Middle East Technical University (TURKEY)
About this paper:
Appears in: ICERI2010 Proceedings
Publication year: 2010
Page: 5337 (abstract only)
ISBN: 978-84-614-2439-9
ISSN: 2340-1095
Conference name: 3rd International Conference of Education, Research and Innovation
Dates: 15-17 November, 2010
Location: Madrid, Spain
Teacher-education programs aim to train qualified teachers to help with healthy developments of students not only academically but also psychologically. In order to achieve this aim; planners of the programs establish curriculums which include several components and one part of teacher-education programs is pedagogical formation (Sands & Bishop, 1993). As part of the pedagogical formation education, as well as teaching basic psychology and counseling theories, teacher candidates are reinforced to transfer their professional theoretical knowledge and skills to practical issues which are common in school settings (Karamustafaoğlu, 2009).

School bullying which has been a problem effecting the well-being of the students frequently may be came across at schools by teachers (Olweus, 1993). During their education, pre-service teachers receive information on how they prevent and intervene in school bullying (Nicolaides, Toda, & Smith, 2002). However, as the technology becomes part of our lives, a new type of bullying appears. This new type of bullying is cyber bullying and it is defined as “an aggressive, intentional act carried out by a group or individual, using electronic forms of contact, repeatedly and over time against a victim who cannot easily defend him or herself” (Smith, Mandavi, Carvalho, & Tippett, 2005). Although cyber bullying is a new type of bullying, its occurrence seems to be common problem in different countries (Erdur-Baker & Kavşut, 2007; Li, 2005; Williams & Guerra, 2007).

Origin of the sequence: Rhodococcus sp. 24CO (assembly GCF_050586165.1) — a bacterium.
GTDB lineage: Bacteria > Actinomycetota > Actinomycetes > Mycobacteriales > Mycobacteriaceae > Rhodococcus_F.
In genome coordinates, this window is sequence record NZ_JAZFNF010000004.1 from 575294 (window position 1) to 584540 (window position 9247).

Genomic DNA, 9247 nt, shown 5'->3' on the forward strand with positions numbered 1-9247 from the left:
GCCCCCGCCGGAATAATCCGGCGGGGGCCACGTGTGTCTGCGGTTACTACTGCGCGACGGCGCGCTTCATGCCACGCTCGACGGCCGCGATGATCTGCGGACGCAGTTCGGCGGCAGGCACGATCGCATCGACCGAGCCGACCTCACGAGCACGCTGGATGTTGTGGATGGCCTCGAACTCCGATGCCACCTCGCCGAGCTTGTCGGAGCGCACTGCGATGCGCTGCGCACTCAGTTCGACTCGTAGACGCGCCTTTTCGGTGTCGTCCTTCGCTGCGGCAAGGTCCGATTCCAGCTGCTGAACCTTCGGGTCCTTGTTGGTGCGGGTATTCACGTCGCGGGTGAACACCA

Similar to traditional bullying, cyber bullies and cyber victims suffer from problems which affect their psychological well-being and academic achievement (Li, 2005). Some of these problems are feeling disappointed, anger, isolation, depression, anxiety, family and peer problems and low academic achievement (Hinduja & Patchin, 2006). School personnel, teachers in particular, have a crucial role in terms of taking necessary precautions to prevent students from cyber bullying (Beale & Hall, 2007). Teachers, of course, are not being trained to be experts in psychological issues and their interventions. However, teachers are expert observers, and after proper training they can recognize the experiences of cyber bullying and its consequences. Teachers spend a substantial amount of time with students and serve a function of being a bridge between school counselors and students. Moreover, teachers’ participation and support are crucial for successful outcome of any of the programs that would be implemented by the psychological counseling and guidance services. Therefore, it is important to find out, to what extent pre-service teachers are aware of the cyber bullying and what are the pre-service teachers’ attitudes and beliefs towards cyber bullying.

In sum, the aim of the present study is to investigate the knowledge of Turkish pre-service teachers on this new type of bullying. Semi-structured interviews were conducted with 10 pre-service teachers from the guidance class of Faculty of Education. The interviewees were reached according to the typical case sampling strategy. Interview schedule consists of questions on the definition, reasons and consequences of cyber bullying, characteristics of cyber bullies and victims, and reactions to the cyber bullying, prevention and intervention programs. Data was coded, categories were generated by gathering the codes and general themes were determined. Results will be discussed in the light of the literature.
Pre-service teachers, teacher education, cyber bullying.